Image Set

Let F be a function from A to B, that is F is a subset from AxB. And let S be a subset of A.

Then the image set of S under F is: 0️⃣ F[S] := {y in B: there exist x in S such that xRy}

Is the above definition equivalent to:

1️⃣ F[S] := {all y in B such that there exist x in S such that xRy}

I claim definition 0️⃣ is not equivalent to 1️⃣ to show that let S={7,9} and B={2,4,8} and F={(7,2),(9,8)}

Then be 0️⃣ F[S] could be {2} or {8} or {2,8} but 1️⃣ must be {2,8}. This is because the ambiguity for “y in B” it could be every y in B in this case it is equivalent to 1️⃣ or some y in B which is not equivalent to 0️⃣ the core idea is ”y in B” could mean any y or every y in B.

Or we can say F[S]={y: there exist x in A such that xFy} without saying “y in B” or equivalently we can say F[S]=ran(F|S) where F|S means the restriction of F to S.

My whole idea is that “y in B” is ambiguous, and I don’t like that. Am I right?


1 Answer 1


Based on common conventions for set builder notation, I believe the "for all" or "any" is implied.

For example, to refer to the set $A$ of all real numbers from 0 to 5, it is common to write something like:

$$ A = \{ x : x \in \mathbb{R} \text{ and } 0 \leq x \leq 5 \}, $$

where it's clear that the set is meant to refer to the entire collection of number $[0,5]$, and not just one.

Personally, if I felt there was some risk of misunderstanding, due to context (e.g. conflating the image of a single element Vs. image of a set), I would include a "for all" or "any"; however, it is usually clear from context.


I got curious enough to check Wikipedia, according to their definition, the notation always implies inclusion of all elements that meet the criteria (emphasis added):

Set-builder notation can be used to describe sets that are defined by a predicate, rather than explicitly enumerated. In this form, set-builder notation has three parts: a variable, a colon or vertical bar separator, and a logical predicate. Thus there is a variable on the left of the separator, and a rule on the right of it. These three parts are contained in curly brackets: $$\{\ x \, | \, \Phi(x) \ \} \quad \text{ or }\quad \{ \ x : \Phi(x) \ \}$$ The vertical bar (or colon) is a separator that can be read as "such that", "for which", or "with the property that". The formula $\Phi(x)$ is said to be the rule or the predicate. All values of $x$ for which the predicate holds (is true) belong to the set being defined.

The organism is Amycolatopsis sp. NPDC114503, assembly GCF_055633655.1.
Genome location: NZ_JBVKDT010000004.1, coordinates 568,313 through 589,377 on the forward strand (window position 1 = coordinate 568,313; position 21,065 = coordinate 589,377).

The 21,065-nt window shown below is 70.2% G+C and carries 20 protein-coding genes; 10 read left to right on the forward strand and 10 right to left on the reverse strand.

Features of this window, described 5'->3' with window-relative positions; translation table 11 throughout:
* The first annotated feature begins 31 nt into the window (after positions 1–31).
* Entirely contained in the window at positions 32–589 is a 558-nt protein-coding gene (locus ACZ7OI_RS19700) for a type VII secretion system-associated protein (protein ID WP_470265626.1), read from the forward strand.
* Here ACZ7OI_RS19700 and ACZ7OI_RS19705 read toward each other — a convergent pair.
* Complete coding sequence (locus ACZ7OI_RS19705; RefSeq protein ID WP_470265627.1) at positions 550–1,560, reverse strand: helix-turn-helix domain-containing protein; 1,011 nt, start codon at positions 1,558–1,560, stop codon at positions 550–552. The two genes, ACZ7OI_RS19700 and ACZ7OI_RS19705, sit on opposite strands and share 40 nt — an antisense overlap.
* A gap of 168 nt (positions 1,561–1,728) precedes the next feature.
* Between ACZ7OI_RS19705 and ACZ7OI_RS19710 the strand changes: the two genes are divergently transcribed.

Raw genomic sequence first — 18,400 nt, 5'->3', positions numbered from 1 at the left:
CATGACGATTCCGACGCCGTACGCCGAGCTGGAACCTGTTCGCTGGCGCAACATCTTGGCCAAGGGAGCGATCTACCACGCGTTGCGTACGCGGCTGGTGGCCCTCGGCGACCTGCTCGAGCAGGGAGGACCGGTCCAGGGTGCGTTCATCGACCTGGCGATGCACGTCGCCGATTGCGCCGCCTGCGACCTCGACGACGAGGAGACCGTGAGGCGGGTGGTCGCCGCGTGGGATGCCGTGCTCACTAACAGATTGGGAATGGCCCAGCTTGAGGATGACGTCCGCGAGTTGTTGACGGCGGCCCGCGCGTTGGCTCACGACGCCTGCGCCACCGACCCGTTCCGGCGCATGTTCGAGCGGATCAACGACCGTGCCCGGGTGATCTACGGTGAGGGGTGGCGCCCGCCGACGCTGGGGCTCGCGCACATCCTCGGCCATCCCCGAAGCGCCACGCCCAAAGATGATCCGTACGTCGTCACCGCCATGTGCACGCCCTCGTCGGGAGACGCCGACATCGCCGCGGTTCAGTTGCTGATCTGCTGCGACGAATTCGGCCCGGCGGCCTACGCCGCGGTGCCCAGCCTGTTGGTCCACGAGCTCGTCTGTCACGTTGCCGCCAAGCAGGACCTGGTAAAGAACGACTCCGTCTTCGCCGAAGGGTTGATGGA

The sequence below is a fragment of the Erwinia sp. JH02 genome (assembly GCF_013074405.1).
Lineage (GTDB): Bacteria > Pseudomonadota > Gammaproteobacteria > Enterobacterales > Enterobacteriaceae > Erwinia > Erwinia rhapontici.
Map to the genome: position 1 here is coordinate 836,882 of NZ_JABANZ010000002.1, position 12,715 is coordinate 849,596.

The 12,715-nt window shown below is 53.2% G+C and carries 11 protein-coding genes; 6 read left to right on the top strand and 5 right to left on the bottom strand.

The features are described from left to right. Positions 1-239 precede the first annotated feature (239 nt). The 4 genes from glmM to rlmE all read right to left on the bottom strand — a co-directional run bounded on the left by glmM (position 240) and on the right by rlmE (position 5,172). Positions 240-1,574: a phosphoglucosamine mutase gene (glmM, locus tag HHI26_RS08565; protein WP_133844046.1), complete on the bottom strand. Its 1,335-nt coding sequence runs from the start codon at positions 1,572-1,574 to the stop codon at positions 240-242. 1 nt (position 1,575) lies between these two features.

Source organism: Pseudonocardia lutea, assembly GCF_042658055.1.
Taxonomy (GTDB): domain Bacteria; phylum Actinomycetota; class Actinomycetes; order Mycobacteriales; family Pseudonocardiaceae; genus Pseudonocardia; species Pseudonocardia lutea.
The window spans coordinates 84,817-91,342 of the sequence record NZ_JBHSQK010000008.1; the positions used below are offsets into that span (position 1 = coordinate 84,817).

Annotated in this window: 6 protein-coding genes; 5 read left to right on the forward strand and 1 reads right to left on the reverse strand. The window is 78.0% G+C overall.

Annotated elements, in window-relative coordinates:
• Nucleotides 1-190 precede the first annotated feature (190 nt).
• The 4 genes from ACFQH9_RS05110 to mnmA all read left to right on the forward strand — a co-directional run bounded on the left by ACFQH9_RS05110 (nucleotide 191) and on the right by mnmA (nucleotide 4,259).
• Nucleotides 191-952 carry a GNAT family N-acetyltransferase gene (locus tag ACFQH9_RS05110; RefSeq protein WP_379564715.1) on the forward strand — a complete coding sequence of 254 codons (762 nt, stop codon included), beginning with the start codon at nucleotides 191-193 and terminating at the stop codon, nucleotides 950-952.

Of course, this is a convention, so it may vary from one source to another. FWIW I believe this is the only convention I've encountered.

Edit 2: to clarify that the convention holds on both sides of the statement.

In the comments, you basically asked if the "for all" applies to both the variable and the logical predicate statement, and I would say yes.

Again, pointing to Wikipedia's entry regarding more complex expressions, an expression such as:

$\{ 2n \mid n \in \mathbb{N} \}$ where $\mathbb{N}$ is the set of all natural numbers, is the set of all even natural numbers.

Clearly here the assumption is that the set is the collection of all 2n.

While I completely empathize with your confusion, (mathematical notation can feel very unintuitive when first encountered) I think if you stake a step back, you'll see that this is the obvious convention to adopt: if there is only one element in the set, there's no need for all this elaborate notation. The whole point of set builder notation is to efficiently and unambiguously refer to the members of a set that would be impractical (or impossible) to list, explicitly. If there were only one member, it would be much simpler (& unambiguous) to refer to that single member.

One of my best math teachers once told me that mathematical notation is founded on two principles:

  • mathematicians are pedantic (i.e. they want to be precise and unambiguous), and - the element that makes it tricky for new-comers -
  • they are lazy (i.e. they want to write the absolute minimum necessary).

This is a caricaturization, no doubt, but it can be very helpful, in situations like this :)

  • $\begingroup$ So if we want to compare the following definition for image set of a function: F[S] := { f(x): for all x in S} with F[S] := { f(x): x in S} which is more clear? I think the first one because the second has”x in S,” which could be some x in S or all x in S. To make it clear, we need to explicitly say for all x in S, or we can say what you quoted from wiki. Do you agree? $\endgroup$ Nov 16, 2020 at 0:06
  • $\begingroup$ @MubarakAlsaeedi I've added an additional edit. I hope this clarifies. I would say that "for all" is unnecessary, here, as well. See the edit for full explanation and example. $\endgroup$
    – Rax Adaam
    Nov 16, 2020 at 0:33
  • $\begingroup$ @MubarakAlsaeedi if this answered your question, please accept the answer :) If you're still not certain, let me know. $\endgroup$
    – Rax Adaam
    Nov 16, 2020 at 18:16
  • 1
    $\begingroup$ First, I want to thank you for your great explanation. So I want to check my understanding: when we say F[S] := { f(x): x in S} it is by convention means the set contains f(x) for all possible x’s in S. So another way to state that: (for all x)(x in S) iff (f(x) in F[S]. is my understanding correct? $\endgroup$ Nov 17, 2020 at 4:35
  • 1
    $\begingroup$ also I want to check one last thing: in set-builder notation, it is the convention to read S = { x: P(x)} where P is a predicate like this: the set of all objects x such that it satisfies the predicate P(x). So no need to use a "for all" quantifier in the set-builder notation because it will be redundant. $\endgroup$ Nov 17, 2020 at 4:48

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